The Indefinite State of Imaginary Morals
Rae Bryant. Patasola Press, $14 paperback (190p) ISBN: 9780615496962
If I had to describe Rae Bryant’s collection The Indefinite State of Imaginary Morals in two words, the words would be these: damn impressive.
And it’s damn impressive for a number of reasons, not the least of which is the variety of texts presented. We’re given flash fiction, microfiction, short stories, and a play even. In the middle of the collection we’re given Klimt Redux: A Study in Desecration, which acts as a kind of street art on the printed page. Bryant presses her pen to Klimt’s images to create art atop art, and the result is sometimes thoughtful, sometimes jarring, and sometimes humorous. In An Old Woman’s Morning after a One Night Stand, Bryant includes a comic bubble that reads, “He was so much cuter with his dentures in…”
These spots of humor are very welcome in a collection bursting with strong and often beautiful writing that lingers on themes of insecurity, power, and the perceived trappings of domesticity. The bulk of the protagonists in this collection are women, and Bryant wastes no time in flipping the script, so to speak. The opening stories present women playing the roles often assigned to men. In The Indefinite State of Imaginary Morals, Relatives and Gin, the main character escapes from a shallow post-coital encounter by crawling toward the door on all fours, and once she reaches the safety of a 7-Eleven, she muses on which relative she’ll kill should the man call.
In Intolerable Impositions, the main character’s arm is pinned beneath the neck of a slumbering lover, and her only course of action for escape is to gnaw her own arm off. It’s funny and shocking, and it’s here that a great strength of Bryant’s writing is revealed. She has the ability to weave, seamlessly, in and out of fantasy. To witness it is truly jaw-dropping, and this weaving is presented best, I think, in Sublimity in Turquoise Blue, a longer, though brilliantly segmented story about an artist drowning in Mexico.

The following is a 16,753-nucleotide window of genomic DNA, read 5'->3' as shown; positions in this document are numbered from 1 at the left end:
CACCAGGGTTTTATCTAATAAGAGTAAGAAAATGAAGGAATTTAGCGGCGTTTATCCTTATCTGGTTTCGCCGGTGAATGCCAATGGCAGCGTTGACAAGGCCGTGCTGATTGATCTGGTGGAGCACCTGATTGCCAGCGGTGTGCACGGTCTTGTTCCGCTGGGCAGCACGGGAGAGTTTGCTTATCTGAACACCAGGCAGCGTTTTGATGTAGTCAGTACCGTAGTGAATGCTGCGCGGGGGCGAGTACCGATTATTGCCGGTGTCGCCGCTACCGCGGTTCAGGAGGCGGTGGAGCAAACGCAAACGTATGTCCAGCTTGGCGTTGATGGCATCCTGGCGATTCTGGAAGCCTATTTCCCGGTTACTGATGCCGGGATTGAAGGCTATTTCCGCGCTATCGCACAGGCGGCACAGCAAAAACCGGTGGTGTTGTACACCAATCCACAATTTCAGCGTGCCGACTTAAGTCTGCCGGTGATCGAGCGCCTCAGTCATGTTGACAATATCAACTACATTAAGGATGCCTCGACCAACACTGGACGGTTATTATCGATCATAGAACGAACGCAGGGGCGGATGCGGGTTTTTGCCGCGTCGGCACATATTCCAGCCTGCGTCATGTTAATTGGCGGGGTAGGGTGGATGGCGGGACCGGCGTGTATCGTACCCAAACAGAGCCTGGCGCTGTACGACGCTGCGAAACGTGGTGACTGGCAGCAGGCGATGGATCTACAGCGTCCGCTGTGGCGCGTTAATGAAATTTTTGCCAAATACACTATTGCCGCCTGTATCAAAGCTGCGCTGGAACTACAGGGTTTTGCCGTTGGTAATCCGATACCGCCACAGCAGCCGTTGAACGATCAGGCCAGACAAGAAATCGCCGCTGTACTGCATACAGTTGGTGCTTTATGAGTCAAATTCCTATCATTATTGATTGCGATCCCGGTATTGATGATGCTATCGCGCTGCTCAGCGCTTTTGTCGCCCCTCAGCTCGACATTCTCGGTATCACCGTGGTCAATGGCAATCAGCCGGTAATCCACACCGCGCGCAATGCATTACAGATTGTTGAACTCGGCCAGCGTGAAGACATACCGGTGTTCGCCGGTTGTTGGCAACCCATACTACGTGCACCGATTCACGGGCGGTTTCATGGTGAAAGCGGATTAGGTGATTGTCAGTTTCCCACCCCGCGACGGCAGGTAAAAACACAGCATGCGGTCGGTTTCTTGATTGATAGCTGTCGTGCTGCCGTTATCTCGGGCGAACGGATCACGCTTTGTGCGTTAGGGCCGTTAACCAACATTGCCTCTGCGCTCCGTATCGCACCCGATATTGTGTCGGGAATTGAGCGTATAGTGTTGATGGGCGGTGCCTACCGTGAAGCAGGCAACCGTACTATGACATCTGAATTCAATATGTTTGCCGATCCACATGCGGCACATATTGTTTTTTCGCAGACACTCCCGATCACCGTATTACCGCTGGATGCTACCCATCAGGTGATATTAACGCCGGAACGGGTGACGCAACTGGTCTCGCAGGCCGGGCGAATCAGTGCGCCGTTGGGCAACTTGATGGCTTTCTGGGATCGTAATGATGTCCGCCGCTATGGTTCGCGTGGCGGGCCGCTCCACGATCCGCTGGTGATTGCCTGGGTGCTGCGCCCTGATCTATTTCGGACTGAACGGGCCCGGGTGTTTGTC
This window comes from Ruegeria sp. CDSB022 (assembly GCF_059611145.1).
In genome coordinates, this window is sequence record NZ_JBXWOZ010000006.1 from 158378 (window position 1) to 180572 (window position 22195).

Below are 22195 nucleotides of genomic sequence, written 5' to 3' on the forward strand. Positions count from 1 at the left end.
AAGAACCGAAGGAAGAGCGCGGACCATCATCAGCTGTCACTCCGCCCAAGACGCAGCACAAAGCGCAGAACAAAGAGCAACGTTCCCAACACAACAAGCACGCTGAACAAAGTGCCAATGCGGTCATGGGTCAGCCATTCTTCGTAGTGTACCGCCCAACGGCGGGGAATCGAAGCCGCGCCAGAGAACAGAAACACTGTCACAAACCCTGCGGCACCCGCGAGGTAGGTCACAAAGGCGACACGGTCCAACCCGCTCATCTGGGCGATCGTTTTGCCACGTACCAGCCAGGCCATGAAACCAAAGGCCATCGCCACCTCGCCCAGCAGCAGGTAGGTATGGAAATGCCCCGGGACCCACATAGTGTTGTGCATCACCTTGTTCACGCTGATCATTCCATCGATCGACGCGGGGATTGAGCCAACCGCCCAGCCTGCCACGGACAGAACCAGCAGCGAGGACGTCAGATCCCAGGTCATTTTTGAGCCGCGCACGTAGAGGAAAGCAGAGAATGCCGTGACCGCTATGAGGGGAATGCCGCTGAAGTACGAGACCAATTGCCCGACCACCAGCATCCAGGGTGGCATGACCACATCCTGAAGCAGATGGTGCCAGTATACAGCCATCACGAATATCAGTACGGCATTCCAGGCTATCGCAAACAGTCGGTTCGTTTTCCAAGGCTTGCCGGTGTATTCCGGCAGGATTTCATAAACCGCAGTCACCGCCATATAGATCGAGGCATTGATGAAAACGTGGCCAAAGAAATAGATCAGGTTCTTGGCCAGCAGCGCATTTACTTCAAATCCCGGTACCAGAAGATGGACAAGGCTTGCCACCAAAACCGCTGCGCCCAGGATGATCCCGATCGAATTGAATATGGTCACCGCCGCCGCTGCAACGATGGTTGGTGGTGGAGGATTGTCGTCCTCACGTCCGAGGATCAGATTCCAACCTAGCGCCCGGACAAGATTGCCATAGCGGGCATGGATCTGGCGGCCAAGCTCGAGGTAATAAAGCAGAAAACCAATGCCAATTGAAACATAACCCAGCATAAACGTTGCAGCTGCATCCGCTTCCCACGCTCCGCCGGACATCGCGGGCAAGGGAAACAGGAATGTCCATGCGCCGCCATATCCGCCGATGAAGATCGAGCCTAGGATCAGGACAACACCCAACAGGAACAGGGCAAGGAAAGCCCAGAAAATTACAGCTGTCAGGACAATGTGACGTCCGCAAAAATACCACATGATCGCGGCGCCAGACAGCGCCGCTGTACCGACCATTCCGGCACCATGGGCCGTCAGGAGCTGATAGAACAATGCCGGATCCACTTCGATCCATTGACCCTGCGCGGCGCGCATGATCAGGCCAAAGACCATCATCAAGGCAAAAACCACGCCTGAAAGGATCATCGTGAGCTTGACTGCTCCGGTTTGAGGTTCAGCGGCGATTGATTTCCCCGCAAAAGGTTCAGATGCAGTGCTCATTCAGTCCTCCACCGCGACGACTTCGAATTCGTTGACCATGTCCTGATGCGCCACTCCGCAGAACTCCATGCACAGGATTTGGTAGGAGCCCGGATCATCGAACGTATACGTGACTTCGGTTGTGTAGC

Pg. 60: “Just off in the distance, beneath the water, I see two figures playing and laughing on the ocean floor, just as they were on the beach before I swam out. Two figures—boy and girl. They are playing in the sand, and I know who they are, even before I can see their faces, hidden beneath blue and pink sombreros. They are as familiar to me as my own skin. Giggles erupt from under the wide hats.”
Bryant’s writing is patient and controlled as she dunks our heads beneath the surface, subtly at first as she warms us up for longer submersions. In this way she earns our trust and rightfully so, because the things she shows us are gorgeous, but they’re dark, too, as well as painfully honest. The stories in this collection carry the weight of crumbling relationships, and the reality that people are ugly, needy, and sometimes smelly. They also carry the weight of our tendency as a culture to objectify women, notably in Fly Fishing in Neoprene Legs where it’s intimated that catching a woman is akin to catching a fish, or in the eerily futuristic or eerily contemporary Collecting Calliope where a father and son choose “built” women to satisfy their needs, or to fulfill an assumed rite of passage. The latter story is a satirical rendering of human trafficking, of women forced to perform in a male-dominated society.
To me, the true standout story in this collection arrives somewhat early on. In Monk Man and Moonshine, a lengthy story about a young girl’s trials growing up in the Appalachian back-country, Bryant flexes every muscle in her creative arsenal. She squeezes character, scene, and setting to perfection.
Pg. 43: “Fireflies lit within inches of each other now and the girl put her honeysuckle blooms carefully in her jean pocket then took a Mason jar sitting against the hooch. She tip-toed round back, stopping every few steps like a statue in a sculpture game she played at Bible School. A glow lighted in a slow fade pattern. She held her palms close together, not quite touching and in one quick movement, she surrounded the firefly. It’s wings flitted against her fingers and palms and she peeked between her thumbs to watch it glow, remembering a silly rhyme Billy Barnhart had told her after Sunday School four weeks ago when she agreed to walk down by the creek with him.”
Overall, this collection is damn impressive as a showcase of Bryant’s skill as a writer, and it’s also a damn good read. (2011)
Purchase The Indefinite State of Imaginary Morals HERE.
Reviewer bio: Mel Bosworth is the author of the novel FREIGHT. Visit his website at melbosworth.com